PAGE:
James D. Yoakum Papers

Identifier: 2013-27

Scope and Contents

The James D. Yoakum Papers span the years 1816-2012, however the bulk of the materials date from 1949-2012. The earliest materials dated from the nineteenth and early twentieth centuries were acquired by Yoakum to be used as part of his book, Pronghorn: Ecology and Management (2004) and/or the pronghorn bibliography published after his 2012 death.

Materials consist of Yoakum’s personal papers including items from his college years, personal and professional correspondence, daily diaries from 1970-2012, scrapbooks, various types of articles, reports, theses and dissertations, book chapter drafts, bibliographies, and technical papers. Yoakum spent considerable time writing letters to other professionals requesting copies of articles, books, technical papers, and other publications and literature on pronghorn and pronghorn-related issues. As a result, he assembled a wealth of sources for his own research and publication, which he also loaned out to other interested professionals in the field.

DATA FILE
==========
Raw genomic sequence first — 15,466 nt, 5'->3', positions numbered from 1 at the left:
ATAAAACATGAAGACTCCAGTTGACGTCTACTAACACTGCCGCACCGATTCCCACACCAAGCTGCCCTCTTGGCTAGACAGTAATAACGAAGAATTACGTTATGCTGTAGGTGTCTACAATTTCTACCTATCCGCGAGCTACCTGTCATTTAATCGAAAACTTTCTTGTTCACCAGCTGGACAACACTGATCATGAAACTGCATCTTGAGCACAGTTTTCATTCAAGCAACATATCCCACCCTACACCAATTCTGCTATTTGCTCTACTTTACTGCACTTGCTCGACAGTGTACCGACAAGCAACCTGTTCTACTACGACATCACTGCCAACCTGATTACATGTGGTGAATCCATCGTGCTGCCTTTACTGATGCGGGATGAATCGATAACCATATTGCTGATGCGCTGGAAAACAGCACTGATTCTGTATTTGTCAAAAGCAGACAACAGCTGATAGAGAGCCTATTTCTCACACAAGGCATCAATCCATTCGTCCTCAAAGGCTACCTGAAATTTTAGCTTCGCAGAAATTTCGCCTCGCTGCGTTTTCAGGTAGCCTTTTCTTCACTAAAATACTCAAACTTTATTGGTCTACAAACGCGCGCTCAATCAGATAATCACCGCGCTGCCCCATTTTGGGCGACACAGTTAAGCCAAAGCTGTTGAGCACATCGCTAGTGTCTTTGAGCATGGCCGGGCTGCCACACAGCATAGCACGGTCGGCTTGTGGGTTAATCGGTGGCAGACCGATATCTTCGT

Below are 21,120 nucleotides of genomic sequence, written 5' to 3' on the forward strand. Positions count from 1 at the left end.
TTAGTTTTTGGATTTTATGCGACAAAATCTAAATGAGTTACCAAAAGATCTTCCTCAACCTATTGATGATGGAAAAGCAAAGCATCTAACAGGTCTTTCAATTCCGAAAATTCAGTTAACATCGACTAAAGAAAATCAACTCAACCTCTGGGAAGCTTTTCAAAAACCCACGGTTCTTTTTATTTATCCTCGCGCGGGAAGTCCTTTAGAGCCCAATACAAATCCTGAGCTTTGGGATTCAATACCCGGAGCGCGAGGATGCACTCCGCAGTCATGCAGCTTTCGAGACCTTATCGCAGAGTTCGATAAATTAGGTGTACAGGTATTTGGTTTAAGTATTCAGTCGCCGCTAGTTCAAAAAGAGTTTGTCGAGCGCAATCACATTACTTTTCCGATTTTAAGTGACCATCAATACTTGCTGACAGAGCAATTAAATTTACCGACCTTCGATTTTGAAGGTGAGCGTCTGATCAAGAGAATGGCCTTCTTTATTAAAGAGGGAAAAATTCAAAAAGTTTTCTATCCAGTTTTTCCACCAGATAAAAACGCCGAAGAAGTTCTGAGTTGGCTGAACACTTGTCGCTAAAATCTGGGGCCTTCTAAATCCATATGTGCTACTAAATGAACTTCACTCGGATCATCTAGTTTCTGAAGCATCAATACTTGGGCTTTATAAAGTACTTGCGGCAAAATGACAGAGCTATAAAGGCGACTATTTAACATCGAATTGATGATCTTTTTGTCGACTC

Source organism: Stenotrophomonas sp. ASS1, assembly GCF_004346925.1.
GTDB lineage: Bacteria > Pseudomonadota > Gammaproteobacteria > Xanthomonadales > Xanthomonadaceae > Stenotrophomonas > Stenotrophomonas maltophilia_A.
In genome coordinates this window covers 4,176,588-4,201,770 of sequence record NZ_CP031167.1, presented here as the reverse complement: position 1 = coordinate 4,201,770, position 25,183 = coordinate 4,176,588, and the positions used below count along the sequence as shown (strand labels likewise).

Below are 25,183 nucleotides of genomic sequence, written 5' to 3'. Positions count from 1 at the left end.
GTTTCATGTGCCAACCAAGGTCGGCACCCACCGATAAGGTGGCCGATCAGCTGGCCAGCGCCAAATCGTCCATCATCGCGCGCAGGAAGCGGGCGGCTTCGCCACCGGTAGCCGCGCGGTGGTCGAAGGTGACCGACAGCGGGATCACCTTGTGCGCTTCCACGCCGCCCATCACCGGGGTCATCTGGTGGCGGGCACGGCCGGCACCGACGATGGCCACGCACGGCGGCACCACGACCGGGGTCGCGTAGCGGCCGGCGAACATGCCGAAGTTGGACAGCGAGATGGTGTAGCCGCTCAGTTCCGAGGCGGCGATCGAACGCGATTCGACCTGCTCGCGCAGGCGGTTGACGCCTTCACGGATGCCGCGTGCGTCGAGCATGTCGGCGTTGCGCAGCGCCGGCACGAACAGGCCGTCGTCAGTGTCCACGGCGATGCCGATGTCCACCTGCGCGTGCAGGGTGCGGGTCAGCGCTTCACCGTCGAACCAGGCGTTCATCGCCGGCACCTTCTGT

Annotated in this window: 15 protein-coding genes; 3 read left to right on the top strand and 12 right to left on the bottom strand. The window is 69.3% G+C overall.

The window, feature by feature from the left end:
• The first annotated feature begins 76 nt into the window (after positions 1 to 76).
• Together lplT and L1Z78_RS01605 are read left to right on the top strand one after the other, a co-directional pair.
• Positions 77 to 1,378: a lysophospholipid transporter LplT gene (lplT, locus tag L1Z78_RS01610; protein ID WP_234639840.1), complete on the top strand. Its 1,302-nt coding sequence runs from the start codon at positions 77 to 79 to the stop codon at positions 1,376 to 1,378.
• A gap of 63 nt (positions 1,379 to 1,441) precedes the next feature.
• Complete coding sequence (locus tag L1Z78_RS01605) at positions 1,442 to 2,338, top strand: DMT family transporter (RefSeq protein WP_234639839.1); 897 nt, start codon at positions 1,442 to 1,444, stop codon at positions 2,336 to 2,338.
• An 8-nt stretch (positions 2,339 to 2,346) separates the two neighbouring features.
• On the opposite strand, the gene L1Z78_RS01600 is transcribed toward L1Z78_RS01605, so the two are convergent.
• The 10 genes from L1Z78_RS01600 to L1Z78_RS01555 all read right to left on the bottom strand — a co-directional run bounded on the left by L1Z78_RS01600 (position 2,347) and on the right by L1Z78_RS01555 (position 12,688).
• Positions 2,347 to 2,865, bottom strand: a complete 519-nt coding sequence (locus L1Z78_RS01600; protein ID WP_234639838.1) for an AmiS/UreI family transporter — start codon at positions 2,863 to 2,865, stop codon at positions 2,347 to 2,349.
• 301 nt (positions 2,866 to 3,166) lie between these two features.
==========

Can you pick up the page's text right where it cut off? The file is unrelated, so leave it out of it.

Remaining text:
The materials in this collection offer considerable insight into Yoakum’s life and career beginning with his discharge from the U.S. Navy in the late 1940s and his entrance into Humboldt State University in Arcata, California (1949-1953). Following this same trajectory, these materials document Yoakum’s activities as a graduate student at Oregon State University in Corvallis, Oregon (1954-1957). From there, materials chronicle Yoakum’s career with the Bureau of Land Management (1957-1986), including information regarding his initiatives as the agency’s first wildlife biologist, and documentation from his lengthy membership in The Wildlife Society. A large portion of the materials in this collection pertain specifically to the pronghorn and its habitat, which was Yoakum’s life work and passion.